Rory McIlroy was unable to show off his prised Claret Jug to Northern Ireland’s political leaders on Tuesday, with the Open champion admitting that it needed a good clean after a big night out celebrating.
The three-time major winner grinned as he apologised for turning up empty-handed to Stormont Castle in Belfast on the latest leg of his whirlwind victory tour.
The jug took pride of place on the table of an upmarket Belfast nightclub as McIlroy, 25, partied with friends. But it was nowhere to be seen when the Open winner stopped by for an informal chat with Northern Ireland’s First Minister, Peter Robinson, and the Deputy First Minister, Martin McGuinness.
“I am sorry I don’t have the Claret Jug, it’s not going everywhere with me,” McIlroy said outside Stormont Castle. “It actually needs a bit of a clean after last night. It’s an amazing trophy and something that I am obviously very proud of and hopefully, there are many more to come.”
McIlroy first visited Robinson and McGuinness three years ago following his first major win — the 2011 US Open. On that occasion, McGuinness almost struck one of his advisers with a shanked chip shot on the lawns of Stormont Castle during a photo call. There were no clubs in sight this time, however, as the political leaders congratulated the Holywood player on his triumph at Royal Liverpool.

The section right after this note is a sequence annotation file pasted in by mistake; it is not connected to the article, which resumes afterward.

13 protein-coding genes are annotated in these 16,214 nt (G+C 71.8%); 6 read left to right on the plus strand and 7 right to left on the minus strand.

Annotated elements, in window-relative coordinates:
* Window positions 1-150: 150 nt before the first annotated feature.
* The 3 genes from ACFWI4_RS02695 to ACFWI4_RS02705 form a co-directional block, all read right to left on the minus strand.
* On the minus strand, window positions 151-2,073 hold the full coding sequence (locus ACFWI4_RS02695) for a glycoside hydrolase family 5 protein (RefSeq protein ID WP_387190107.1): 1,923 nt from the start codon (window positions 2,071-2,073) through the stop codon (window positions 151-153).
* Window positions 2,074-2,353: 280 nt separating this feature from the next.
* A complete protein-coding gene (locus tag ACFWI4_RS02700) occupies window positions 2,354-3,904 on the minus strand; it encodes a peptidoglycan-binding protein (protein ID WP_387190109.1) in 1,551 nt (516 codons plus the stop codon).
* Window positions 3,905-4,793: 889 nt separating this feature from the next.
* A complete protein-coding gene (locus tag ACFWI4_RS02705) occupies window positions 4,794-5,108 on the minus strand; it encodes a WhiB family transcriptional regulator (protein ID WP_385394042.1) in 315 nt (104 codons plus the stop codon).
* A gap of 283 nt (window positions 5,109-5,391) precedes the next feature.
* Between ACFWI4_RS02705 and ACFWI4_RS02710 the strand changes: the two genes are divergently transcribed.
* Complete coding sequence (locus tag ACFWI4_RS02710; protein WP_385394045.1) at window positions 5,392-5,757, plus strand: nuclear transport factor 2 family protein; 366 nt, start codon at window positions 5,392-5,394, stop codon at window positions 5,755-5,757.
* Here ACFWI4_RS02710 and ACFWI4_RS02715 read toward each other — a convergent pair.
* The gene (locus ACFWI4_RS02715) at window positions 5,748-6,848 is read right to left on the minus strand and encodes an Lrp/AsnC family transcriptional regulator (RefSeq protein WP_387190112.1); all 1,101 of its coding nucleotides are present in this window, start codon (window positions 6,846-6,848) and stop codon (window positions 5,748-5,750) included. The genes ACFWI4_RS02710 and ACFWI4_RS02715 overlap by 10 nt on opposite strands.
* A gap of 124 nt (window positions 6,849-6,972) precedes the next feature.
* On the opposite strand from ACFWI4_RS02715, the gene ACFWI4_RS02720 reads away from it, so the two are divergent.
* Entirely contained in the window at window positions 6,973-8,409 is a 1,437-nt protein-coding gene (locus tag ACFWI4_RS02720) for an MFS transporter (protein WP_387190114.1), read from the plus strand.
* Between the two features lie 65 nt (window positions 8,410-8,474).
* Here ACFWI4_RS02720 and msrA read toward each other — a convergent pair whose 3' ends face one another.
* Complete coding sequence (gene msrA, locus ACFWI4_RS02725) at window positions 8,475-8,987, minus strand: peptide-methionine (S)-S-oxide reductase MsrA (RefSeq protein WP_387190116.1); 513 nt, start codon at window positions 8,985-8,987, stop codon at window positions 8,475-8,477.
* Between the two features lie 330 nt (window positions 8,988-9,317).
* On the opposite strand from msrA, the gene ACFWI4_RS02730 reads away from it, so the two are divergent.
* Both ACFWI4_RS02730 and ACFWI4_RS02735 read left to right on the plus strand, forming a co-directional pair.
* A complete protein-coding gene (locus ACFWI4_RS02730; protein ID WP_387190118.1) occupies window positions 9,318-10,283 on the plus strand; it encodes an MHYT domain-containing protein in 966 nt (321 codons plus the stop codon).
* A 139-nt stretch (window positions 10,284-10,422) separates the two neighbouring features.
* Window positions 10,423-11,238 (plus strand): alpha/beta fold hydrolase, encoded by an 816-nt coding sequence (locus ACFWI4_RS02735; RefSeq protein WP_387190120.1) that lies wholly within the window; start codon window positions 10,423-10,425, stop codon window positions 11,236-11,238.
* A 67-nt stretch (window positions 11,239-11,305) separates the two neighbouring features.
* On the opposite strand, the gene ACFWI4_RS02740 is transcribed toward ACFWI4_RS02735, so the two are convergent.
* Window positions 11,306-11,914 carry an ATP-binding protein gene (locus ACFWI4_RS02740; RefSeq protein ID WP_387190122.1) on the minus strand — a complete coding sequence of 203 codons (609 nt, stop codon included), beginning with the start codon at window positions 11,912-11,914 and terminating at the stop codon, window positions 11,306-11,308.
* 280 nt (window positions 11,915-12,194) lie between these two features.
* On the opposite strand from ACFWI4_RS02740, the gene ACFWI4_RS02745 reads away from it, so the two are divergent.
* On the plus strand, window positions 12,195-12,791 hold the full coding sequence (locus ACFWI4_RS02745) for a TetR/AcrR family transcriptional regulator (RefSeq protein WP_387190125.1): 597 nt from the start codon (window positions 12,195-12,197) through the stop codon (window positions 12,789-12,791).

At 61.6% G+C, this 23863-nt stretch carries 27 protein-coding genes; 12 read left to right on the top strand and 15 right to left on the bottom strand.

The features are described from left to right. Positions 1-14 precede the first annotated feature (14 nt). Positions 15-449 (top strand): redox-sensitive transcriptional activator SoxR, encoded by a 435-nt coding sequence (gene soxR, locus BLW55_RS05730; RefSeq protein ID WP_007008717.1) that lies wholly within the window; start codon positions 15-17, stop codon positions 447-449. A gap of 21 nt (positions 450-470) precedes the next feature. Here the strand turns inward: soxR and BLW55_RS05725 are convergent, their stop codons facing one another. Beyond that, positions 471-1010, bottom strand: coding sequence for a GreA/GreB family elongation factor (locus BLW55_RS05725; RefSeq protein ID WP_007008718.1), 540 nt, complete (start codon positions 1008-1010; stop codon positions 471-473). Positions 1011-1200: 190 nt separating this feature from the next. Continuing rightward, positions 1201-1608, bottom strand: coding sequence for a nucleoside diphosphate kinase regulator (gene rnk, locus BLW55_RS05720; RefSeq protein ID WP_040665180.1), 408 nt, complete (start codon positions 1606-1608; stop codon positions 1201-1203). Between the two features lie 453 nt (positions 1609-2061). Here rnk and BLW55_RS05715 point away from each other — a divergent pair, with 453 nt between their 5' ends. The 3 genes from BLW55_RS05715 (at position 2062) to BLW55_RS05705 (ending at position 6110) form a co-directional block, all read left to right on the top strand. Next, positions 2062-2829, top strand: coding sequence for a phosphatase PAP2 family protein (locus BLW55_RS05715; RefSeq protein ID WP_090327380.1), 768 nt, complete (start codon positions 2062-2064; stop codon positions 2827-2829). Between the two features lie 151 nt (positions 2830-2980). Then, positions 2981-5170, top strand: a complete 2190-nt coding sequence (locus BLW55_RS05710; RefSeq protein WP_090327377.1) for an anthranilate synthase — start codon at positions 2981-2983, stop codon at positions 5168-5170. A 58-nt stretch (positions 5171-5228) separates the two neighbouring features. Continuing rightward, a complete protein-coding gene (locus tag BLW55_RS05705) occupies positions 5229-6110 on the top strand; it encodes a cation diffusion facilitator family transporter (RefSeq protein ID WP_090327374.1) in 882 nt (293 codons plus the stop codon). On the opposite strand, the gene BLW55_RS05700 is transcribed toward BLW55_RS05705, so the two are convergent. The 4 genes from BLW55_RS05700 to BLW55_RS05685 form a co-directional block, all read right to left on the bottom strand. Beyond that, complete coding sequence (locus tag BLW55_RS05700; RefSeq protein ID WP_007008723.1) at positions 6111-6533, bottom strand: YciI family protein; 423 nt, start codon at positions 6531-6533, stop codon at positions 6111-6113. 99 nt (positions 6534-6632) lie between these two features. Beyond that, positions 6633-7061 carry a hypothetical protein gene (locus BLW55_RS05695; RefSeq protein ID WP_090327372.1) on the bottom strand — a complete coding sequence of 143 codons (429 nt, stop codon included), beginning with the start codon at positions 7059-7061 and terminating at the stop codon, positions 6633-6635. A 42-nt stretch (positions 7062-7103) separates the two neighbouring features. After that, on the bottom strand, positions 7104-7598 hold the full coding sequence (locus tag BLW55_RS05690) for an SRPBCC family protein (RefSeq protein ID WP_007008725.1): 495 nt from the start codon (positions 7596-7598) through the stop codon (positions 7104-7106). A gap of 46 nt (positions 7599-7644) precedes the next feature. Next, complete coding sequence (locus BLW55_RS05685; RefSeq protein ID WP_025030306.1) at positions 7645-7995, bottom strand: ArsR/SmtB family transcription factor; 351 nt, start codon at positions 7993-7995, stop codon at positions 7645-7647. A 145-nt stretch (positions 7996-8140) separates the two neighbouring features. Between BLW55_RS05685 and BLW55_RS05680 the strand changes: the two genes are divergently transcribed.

“I am obviously very, very proud and honoured to come back home and come home as an Open champion and to be congratulated by everyone,” McIlroy said.
“I am very proud to be from Northern Ireland, I am very proud of where I come from and I will never lose touch of that, and I will never lose sight of that — I will never forget where I come from.
“To be able to share these sort of moments with people from back home and close friends and family, it’s absolutely wonderful.”
Robinson said that he hoped McIlroy could complete the grand slam of major wins with victory at the Masters, at Augusta, next April. “We are really proud of him,” he said.
“Not only in terms of the achievements of a fantastic golfing career and the competitions he’s won, but he is also a tremendous ambassador for Northern Ireland.
“He gives the kind of messages about Northern Ireland that we want people to hear — a good news story relating to Northern Ireland. And apart from all of that, he’s a thoroughly decent fella.”
McGuinness said that the Open represented “undoubtedly the greatest prize in world golf.” He said: “It’s been absolutely a huge buzz for all of us.”